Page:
4. ^ Dedicated trains would take mourners and coffins from the London Necropolis Railway's London terminus on Westminster Bridge Road directly into the cemetery.[24] The London terminus was badly damaged by bombing in 1941, and the practices of funeral trains and of transporting bodies to Brookwood by rail for burial ceased; bodies are now transported by road.[25] An exit from Brookwood railway station directly into the cemetery remains open for the use of mourners and visitors to the cemetery.[26] Brookwood remains one of Europe's most significant cemeteries, containing the graves of, among others, King Edward the Martyr, John Singer Sargent and Alfred Bestall.[27]
  5. ^ With narrow access roads and some distance from the railway network, as London became increasingly congested with the advent of motorised transport the GPO building proved impractical. It was closed in 1910 and demolished in 1912,[30][31] with sorting facilities transferred to the more conveniently located Mount Pleasant. The southern half of the former GPO site houses the head offices of BT,[32] while the northern half adjoining Postman's Park houses the European headquarters of the Nomura Group.[33]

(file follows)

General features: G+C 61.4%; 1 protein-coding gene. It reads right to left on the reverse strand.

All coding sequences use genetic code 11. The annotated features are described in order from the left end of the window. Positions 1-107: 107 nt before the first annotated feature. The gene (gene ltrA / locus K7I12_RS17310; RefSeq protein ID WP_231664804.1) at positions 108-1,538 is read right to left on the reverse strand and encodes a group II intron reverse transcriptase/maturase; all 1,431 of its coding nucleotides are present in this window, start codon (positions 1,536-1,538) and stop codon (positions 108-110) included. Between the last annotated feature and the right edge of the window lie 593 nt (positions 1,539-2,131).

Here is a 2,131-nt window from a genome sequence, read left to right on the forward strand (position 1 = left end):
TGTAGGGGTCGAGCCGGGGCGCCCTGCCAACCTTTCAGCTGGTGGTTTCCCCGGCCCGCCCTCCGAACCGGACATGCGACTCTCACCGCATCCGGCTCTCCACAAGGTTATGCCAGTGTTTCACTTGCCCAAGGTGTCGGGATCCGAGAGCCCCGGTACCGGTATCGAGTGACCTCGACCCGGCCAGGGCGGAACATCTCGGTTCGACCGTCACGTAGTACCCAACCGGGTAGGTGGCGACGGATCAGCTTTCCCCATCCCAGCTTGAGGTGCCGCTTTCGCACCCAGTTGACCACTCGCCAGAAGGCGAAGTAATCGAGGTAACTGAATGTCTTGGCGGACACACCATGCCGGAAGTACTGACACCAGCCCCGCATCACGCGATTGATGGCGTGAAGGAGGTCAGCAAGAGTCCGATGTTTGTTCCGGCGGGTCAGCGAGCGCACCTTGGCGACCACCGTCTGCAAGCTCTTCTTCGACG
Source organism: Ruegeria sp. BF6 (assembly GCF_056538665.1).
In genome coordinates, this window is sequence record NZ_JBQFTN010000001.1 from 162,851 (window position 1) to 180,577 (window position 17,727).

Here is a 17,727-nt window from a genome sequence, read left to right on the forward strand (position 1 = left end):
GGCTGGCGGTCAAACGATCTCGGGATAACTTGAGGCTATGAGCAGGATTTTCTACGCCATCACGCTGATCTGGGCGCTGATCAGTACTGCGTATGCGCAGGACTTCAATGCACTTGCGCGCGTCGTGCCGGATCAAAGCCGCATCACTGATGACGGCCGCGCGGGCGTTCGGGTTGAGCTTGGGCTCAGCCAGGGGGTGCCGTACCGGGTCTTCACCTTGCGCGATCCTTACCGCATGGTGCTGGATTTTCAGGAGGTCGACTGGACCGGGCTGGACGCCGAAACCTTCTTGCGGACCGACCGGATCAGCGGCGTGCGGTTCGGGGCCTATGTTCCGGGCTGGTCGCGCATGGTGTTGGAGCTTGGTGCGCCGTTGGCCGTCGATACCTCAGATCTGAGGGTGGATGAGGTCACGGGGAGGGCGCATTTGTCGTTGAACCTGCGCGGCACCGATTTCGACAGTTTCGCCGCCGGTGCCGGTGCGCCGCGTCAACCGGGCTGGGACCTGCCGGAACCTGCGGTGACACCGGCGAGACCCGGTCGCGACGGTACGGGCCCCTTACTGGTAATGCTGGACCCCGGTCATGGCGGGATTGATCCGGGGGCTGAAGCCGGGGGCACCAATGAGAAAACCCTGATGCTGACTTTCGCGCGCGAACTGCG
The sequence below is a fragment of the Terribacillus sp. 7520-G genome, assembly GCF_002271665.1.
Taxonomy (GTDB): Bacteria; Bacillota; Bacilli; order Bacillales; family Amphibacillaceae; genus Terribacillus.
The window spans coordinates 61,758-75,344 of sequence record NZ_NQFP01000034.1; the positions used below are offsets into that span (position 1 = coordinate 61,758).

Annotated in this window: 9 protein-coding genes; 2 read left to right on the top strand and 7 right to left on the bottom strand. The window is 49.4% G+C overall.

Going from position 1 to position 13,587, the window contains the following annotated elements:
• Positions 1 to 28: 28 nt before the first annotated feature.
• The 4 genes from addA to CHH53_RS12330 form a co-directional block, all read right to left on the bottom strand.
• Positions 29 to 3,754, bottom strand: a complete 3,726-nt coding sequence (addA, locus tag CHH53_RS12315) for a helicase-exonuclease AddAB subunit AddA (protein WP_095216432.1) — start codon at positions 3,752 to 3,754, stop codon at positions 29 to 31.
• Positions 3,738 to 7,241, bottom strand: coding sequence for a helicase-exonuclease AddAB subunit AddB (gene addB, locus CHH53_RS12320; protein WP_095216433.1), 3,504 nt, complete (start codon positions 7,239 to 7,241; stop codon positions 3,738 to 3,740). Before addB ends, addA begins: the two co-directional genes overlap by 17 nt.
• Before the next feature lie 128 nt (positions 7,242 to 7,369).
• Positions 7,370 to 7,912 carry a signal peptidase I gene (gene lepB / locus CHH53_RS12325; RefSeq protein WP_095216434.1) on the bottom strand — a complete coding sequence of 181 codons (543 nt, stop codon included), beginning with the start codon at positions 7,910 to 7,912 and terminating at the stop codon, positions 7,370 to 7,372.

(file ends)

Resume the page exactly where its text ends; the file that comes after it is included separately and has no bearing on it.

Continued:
6. ^ Also spelled "Postmen's Park" in some newspapers at the time of opening.[34][35]
  7. ^ Owing to National Portrait Gallery acquisition rules, the portraits were not allowed to be exhibited until ten years after the death of their subjects, and were housed in the Watts Gallery until the NPG was permitted to display them. Seventeen portraits in total were donated to the NPG as part of the Hall of Fame.[39]
  8. ^ In 1902, shortly before his death, Watts would eventually realise his ambition of erecting a giant bronze statue. Physical Energy is a colossal statue of a naked man on horseback shielding his eyes from the sun as he looks ahead of him. Bronze casts of Physical Energy stand at the Rhodes Memorial in Cape Town and in Kensington Gardens, London.[42]